We all face situations that can be demanding or harmful, or lead to fear and worry. That’s especially true if you or a loved one is undergoing cancer treatment or dealing with follow-up care.
But no matter how crazy or scary life seems to be, stress doesn’t have to be a regular part of it, according to our experts.
It’s all in how you look at it
Even though you can’t always control the stressors you encounter in life, you can control your reactions to them, according to Lorenzo Cohen, Ph.D., professor and director of our Integrative Medicine Program.
“Say you have two people who are dealing with the same thing. One person may see it as a fun challenge. But the other person may experience anxiety and worry,” he explains.
Stressed people exhibit numerous physiologic responses. For example, heart rate and blood pressure increase, and breathing becomes faster and shallower. Such responses evolved long ago to help our ancestors deal with those threats from wild animals and threatening weather, Cohen says.
Stress tends to come in waves, and most people return to a more relaxed state once a stressful situation is over. But if such events occur frequently and demands exceed a person’s coping abilities, stress can become chronic. And over time, the body struggles to recover.
“If chronic stress isn’t managed, it can literally speed up the aging process and increase the risk for heart disease, sleeping difficulties, digestive problems and even depression,” explains Anil Sood, M.D., professor, Gynecologic Oncology and Reproductive Medicine. Sood conducts research on the effects of stress on cancer growth and metastasis.
“The health-damaging effects of chronic stress are well-documented in the medical literature,” he says. “Research indicates that it affects almost every biologic system.”
Chronic stress also can cause people to forgo the healthy eating and exercise habits that help prevent cancer and other diseases.
“Research shows that healthy diet, sleep and exercise habits can buffer the negative effects of stress. But chronic stress can sabotage these healthy lifestyle habits,” Cohen says.
And that’s when we tend to numb the stress by reaching for candy bars or camping out for hours in front of the TV. Or we lie wide awake all night, replaying our worries and concerns.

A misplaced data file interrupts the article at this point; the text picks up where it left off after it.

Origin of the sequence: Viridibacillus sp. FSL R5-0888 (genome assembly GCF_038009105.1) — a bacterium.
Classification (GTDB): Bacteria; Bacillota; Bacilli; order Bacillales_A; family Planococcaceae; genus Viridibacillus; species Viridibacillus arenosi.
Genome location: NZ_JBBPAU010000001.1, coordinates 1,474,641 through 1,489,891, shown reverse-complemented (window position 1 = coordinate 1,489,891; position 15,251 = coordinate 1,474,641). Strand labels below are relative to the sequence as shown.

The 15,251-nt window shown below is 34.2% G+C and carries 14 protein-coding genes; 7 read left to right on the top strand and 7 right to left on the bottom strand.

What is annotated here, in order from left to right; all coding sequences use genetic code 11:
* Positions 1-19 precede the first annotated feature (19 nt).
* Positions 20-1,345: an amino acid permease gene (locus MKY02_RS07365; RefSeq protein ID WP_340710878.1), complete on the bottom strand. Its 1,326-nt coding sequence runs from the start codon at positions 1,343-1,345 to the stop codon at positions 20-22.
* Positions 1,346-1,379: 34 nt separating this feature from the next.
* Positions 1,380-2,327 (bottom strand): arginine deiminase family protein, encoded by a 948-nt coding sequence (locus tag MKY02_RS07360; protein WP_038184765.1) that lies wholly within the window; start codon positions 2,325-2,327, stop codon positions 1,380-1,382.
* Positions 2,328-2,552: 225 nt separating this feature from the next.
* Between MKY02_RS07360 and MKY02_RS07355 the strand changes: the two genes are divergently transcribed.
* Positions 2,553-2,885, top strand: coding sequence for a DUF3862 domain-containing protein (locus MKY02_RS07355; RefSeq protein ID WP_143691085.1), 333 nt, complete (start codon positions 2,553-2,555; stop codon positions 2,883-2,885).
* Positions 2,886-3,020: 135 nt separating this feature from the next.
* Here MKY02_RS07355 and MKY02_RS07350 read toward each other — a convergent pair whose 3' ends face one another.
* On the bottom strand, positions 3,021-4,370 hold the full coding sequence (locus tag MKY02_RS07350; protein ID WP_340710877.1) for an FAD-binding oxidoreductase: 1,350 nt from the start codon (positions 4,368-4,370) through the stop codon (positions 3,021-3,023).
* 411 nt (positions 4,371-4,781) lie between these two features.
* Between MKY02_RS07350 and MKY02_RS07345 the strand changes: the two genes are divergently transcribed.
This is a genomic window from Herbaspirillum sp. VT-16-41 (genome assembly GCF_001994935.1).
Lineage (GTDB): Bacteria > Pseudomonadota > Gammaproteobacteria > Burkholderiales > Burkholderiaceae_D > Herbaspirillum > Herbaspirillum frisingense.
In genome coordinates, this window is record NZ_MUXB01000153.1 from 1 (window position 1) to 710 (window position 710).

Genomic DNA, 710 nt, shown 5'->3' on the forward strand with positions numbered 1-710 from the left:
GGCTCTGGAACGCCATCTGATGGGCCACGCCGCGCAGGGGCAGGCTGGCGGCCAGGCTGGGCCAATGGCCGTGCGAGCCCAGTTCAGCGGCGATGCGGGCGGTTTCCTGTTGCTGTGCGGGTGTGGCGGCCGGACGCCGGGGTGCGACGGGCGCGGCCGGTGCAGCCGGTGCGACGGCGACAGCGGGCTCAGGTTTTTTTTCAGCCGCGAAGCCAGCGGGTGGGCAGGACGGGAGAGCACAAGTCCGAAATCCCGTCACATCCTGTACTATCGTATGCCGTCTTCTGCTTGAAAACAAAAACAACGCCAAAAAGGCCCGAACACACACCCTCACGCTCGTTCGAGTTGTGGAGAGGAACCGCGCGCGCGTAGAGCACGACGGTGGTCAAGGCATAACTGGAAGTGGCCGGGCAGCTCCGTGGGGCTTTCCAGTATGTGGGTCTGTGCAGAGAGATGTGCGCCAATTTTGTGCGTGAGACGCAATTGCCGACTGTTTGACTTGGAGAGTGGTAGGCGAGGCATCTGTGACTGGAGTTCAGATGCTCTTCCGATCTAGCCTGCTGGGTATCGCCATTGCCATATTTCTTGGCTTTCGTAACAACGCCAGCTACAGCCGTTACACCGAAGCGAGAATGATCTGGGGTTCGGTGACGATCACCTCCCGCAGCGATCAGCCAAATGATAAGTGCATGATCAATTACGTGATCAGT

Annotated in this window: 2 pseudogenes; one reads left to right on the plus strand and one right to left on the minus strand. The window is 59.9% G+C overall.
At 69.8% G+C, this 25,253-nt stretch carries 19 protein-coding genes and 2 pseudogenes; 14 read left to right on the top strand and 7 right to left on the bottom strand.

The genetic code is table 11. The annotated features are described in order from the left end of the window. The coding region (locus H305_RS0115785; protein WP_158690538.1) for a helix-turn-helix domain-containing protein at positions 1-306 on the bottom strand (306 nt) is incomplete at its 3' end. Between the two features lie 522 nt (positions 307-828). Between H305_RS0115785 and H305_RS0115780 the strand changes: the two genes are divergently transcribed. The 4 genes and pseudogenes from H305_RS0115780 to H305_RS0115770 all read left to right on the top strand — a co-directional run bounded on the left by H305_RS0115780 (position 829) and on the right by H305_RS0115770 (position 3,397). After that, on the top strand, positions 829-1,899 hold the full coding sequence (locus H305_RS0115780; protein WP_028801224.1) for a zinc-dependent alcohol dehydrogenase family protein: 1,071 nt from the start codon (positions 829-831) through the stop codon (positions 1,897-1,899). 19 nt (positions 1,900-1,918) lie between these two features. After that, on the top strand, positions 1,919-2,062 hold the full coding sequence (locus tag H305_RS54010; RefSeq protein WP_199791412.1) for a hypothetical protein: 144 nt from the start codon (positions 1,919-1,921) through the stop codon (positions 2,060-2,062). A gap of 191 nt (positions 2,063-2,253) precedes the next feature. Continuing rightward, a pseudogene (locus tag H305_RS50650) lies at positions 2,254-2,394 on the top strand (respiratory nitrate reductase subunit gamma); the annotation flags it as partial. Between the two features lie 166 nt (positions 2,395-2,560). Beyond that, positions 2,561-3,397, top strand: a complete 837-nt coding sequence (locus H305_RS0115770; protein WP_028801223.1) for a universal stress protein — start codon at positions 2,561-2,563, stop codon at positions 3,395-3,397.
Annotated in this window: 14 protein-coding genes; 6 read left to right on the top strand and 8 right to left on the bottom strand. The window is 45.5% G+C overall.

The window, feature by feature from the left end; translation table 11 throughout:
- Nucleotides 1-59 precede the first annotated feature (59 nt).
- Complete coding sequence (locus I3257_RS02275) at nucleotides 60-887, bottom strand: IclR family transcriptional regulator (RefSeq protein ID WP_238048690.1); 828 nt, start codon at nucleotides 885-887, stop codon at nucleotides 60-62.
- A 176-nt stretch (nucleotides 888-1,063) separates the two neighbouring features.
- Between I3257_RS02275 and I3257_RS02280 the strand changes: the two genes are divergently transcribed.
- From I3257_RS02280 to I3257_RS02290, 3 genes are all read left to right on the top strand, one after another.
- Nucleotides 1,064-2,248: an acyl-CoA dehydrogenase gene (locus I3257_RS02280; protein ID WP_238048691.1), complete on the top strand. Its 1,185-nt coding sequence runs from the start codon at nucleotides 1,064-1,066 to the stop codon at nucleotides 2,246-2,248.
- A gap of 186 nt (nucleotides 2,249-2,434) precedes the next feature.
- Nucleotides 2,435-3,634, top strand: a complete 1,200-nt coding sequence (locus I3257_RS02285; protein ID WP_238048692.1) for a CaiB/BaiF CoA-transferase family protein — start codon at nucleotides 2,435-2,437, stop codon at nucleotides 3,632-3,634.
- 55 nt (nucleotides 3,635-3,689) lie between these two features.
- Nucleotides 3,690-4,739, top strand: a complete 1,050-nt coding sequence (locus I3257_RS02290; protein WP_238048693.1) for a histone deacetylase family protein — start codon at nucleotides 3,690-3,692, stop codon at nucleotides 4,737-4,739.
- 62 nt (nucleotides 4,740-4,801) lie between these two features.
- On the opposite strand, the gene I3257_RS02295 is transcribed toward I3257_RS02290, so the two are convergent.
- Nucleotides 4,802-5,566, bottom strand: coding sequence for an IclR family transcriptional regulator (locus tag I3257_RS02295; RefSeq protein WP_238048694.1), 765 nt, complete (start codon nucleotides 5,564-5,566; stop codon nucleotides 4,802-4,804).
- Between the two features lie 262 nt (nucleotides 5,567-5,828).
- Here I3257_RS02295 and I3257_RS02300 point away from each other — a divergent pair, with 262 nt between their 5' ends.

A stress-fighting team
While stressful situations will always be with us, especially during cancer treatment, we can build resources and develop behavioral strategies to help manage them, Cohen and Sood say.
“You can’t control the traffic, for example,” Cohen says. “But you can control how you handle it. Maybe you can leave earlier. Or you can use the times when you’re stopped at red lights or in heavy traffic to do quick meditations.”
To help learn how to relax in stressful situations, Cohen advocates adopting mind-body practices such as meditation, yoga, tai chi or qigong. Research shows such practices have a positive effect on many body systems. They improve quality of life, reverse the harmful effects of stress and create fundamental changes in how the brain works.
“Mind-body practices can help decrease chronic stress by bringing balance to the body and ultimately, to your life,” he explains.
No one size fits all
Cohen often is asked to recommend the best mind-body practice for reducing stress.
But it all depends on the person, he emphasizes. Do some research and investigation, he advises. You’ll probably want to visit a variety of classes and work with different teachers.
The key is to identify something that works for you that you’ll use on a regular basis.
“Ideally, you should practice these techniques when you’re not stressed so you can use them more easily when a stressful situation arises,” Cohen explains. “Find something that you’ll do for 30 to 60 minutes every day. And then make it a part of your life. The more you do it, the easier it becomes.”
Take a deep breath
When you’re under stress, your breathing tends to become rapid and shallow.
To help lower your stress level, Cohen advises taking 30-60 second breaks throughout the day to focus on your breath.
“Take long, slow, deep diaphragmatic breaths and extend the exhale over the inhale. Be mindful – concentrate on the sensation of air moving in and out of your body as you breathe, belly pushing out as you breathe in and dropping as you breathe out. Don’t judge your thoughts. Just focus on your breath,” he explains.
Practice this way of breathing when you’re facing a potentially stressful situation, like waiting to see your doctor.
“You can use it when you’re going to a doctor’s appointment,” Cohen says. “Get centered in the parking lot, before you even walk in the door.”
A longer version of this article was originally published in Messenger, MD Anderson’s bimonthly employee publication.